No matter your company size or what type of employee you are, you are a target. Employees by far are the biggest reason why cyber threats enter business systems. A cyber criminal will target who ever they feel is necessary to get the information they need. They will use different methods of cyber crime and personalise them to increase the chances of success.
Take phishing for example, you couldn’t even count every type of phishing on your hands, there is that many. Phishing has become very sophisticated and almost undetectable, criminals have found ways to make their emails as realistic as possible.
Social engineering plays a key role in cyber crime its the art of manipulation and works in favour of criminals, all they have to do is research their victims and use this knowledge against them. Whether they impersonate a friend, a colleague or boss they are very difficult to spot because they seem so realistic.
3.Training is very affordable
You may not think it, but security awareness training is actually very affordable. A good security awareness program will offer you everything you need to keep your company secure. The training educates your end users on the most common security threats and how to prevent them.
Some companies offer phishing simulations as well, which is an added bonus to see if the training is working. Phishing simulations test your employees on how they would respond to a real life phishing attack. You can track which employees have clicked on the phishing email, who has given away their password and who has ignored them email.
Security awareness training and phishing simulations go hand in hand. They really are a great way of keeping your employees and your business safe but also clued up on cyber crime.
4. BYOD vulnerabilities
BYOD can be very beneficial for a company and its employees. With more and more companies adopting bring your own device technology and policies, there is an increased risk of BYOD cyber attacks.
With employees bring their own devices into work, there's a lot lesson control of how the device is being used and whether it is secure or not. Another problem with BYOD is you have no idea who actually has access to the device when its not being used by your employee, this could cause great risk to the business and could potentially lead to valuable data being lost or stolen.
A good security awareness program will educate end-users on the risks of BYOD and how to mitigate the risks and keep themselves and others safe in the workplace.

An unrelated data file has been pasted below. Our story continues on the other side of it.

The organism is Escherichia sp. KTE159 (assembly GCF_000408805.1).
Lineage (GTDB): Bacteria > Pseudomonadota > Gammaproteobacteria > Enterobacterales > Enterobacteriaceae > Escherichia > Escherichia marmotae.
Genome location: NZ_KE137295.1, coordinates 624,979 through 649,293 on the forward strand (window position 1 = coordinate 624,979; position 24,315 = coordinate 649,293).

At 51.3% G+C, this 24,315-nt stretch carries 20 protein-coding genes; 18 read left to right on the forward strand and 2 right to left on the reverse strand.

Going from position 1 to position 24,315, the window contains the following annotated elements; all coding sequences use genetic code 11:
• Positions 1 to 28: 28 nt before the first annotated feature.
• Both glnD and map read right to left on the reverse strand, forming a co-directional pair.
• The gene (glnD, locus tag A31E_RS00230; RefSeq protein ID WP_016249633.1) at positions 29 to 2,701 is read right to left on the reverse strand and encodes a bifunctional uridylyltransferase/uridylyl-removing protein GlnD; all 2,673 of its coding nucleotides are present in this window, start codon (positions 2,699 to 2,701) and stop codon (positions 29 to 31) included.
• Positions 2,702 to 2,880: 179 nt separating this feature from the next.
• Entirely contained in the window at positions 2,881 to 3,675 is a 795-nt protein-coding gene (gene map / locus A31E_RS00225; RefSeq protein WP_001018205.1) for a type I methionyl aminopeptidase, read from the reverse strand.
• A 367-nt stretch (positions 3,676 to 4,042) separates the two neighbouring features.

1) Involve everyone
It’s pretty easy for businesses to fall into the trap of only including certain department they deem as “more at risk”. But the simple fact is, everyone in your organisation is a target. From the CEO to entry-level employees, we all hold valuable corporate data, and with many phishing campaigns being sent in their masses to random recipients, we’re all at risk of falling for the bait.
2) Cover the basics
It’s crazy to think that employees still use simple passwords, usually named after their first pet. It’s even crazier to think that people still write these passwords on post-it notes, then stick them in plain sight. Make sure to cover these kinds of basic mishaps in your program (and they don’t just happen with passwords: think emails, physical security and social media - to name a few!).
3) Make it relevant
There’s often an illusion that only the business’s back pocket will suffer as a result of a breach… but that’s far from the truth. Disciplinaries, job losses and job terminations are a common reality in the wake of a breach. Ensure that your users know their importance (and responsibilities) in keeping the business safe, especially when it comes to avoiding their company property or personal identity being stolen.
4) Don’t make it boring
Let’s be fair, it’s pretty damn hard to make cyber security awareness training “fun” for employees, but we can certainly make it a little less painstaking. Alongside your program, be sure to use other resources like contests, cyber security posters and even a newsletter.
5) Test the program’s effectiveness
Simulating an email phishing campaign on your users can be a great way of both determining how effective your training has been to date and raising awareness of how to spot a phishing attempt. Good news is, there’s plenty of phishing tools offering a free test to help you get up and running with this one.
6) Don’t overdo it
The best advice we can give in order for your users to avoid learning fatigue is to stick to a “little but often” approach. Information should be given to your users on a regular basis (for instance, once a month), but with bite-sized chunks of information. Not only is this proven to reduce your user's chance of getting fed up, it’s also a big boost for knowledge retention rates.
All businesses have different requirements when it comes to what should be included in their training content, but there are some topics that we recommend having in every program - regardless of size or sector.
1) Phishing/ Email Security
With 91% of cyber attacks beginning with a phishing email, organisations certainly can’t afford to be neglecting the subject. How to spot the warning signs of a phishing email and how to report them are a good focal point, as well as why they should always be sceptical of clicking links and attachments in unsolicited emails. Phishing can come in the form of a text message and a voice message as well if your not too sure who has contacted you the safest option is to block them.